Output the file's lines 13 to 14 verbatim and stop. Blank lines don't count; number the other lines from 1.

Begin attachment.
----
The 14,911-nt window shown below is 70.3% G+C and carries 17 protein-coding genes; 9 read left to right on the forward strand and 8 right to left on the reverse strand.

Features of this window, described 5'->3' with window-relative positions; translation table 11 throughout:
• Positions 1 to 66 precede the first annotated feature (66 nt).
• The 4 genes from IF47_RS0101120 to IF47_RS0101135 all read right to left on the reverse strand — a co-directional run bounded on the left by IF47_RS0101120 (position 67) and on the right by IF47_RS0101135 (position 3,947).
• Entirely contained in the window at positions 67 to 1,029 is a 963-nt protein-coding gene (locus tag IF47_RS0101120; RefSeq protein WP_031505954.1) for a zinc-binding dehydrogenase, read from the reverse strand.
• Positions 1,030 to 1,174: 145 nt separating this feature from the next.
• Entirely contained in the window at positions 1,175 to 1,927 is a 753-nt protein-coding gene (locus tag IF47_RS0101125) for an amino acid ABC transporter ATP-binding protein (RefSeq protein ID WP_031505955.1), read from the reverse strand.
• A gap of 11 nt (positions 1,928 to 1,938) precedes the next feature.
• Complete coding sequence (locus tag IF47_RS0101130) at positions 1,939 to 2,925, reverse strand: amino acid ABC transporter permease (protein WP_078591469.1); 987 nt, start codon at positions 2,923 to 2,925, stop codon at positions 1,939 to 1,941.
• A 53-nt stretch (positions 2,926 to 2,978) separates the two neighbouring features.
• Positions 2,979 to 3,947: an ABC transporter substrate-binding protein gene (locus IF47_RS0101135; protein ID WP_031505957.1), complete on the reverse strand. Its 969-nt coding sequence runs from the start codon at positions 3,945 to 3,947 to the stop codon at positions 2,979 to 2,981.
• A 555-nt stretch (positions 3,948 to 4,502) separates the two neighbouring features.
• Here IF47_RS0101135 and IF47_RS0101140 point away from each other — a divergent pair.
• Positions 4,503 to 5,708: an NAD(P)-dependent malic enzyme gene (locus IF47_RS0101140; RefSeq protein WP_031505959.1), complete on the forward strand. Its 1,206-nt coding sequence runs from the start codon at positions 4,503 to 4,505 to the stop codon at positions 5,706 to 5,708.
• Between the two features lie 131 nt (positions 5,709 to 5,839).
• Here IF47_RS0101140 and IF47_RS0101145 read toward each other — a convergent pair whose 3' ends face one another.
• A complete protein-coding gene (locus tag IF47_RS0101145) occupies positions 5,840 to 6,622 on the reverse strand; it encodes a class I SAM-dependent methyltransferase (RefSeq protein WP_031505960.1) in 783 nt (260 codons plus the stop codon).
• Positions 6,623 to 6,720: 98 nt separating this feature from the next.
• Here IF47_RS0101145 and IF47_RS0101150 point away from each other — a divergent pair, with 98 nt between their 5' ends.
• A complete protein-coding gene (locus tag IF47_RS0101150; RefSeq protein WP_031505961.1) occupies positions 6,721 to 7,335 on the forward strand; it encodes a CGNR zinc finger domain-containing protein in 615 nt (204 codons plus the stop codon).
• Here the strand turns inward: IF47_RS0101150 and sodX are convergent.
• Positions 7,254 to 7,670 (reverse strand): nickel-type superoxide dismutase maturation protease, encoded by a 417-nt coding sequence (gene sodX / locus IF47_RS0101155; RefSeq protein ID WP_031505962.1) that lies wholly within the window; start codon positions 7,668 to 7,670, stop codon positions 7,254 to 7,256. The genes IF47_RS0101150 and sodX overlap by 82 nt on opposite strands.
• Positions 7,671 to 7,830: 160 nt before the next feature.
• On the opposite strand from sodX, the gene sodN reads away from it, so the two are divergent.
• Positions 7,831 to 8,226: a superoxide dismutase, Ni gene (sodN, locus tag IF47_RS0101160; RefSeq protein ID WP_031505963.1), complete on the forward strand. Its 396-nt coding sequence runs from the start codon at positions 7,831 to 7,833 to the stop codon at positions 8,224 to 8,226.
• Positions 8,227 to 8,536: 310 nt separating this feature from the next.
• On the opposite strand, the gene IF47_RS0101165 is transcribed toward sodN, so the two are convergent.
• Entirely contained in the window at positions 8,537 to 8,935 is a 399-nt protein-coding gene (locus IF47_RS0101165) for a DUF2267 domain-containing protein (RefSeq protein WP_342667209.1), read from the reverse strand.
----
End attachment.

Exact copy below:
• Here IF47_RS0101135 and IF47_RS0101140 point away from each other — a divergent pair.
• Positions 4,503 to 5,708: an NAD(P)-dependent malic enzyme gene (locus IF47_RS0101140; RefSeq protein WP_031505959.1), complete on the forward strand. Its 1,206-nt coding sequence runs from the start codon at positions 4,503 to 4,505 to the stop codon at positions 5,706 to 5,708.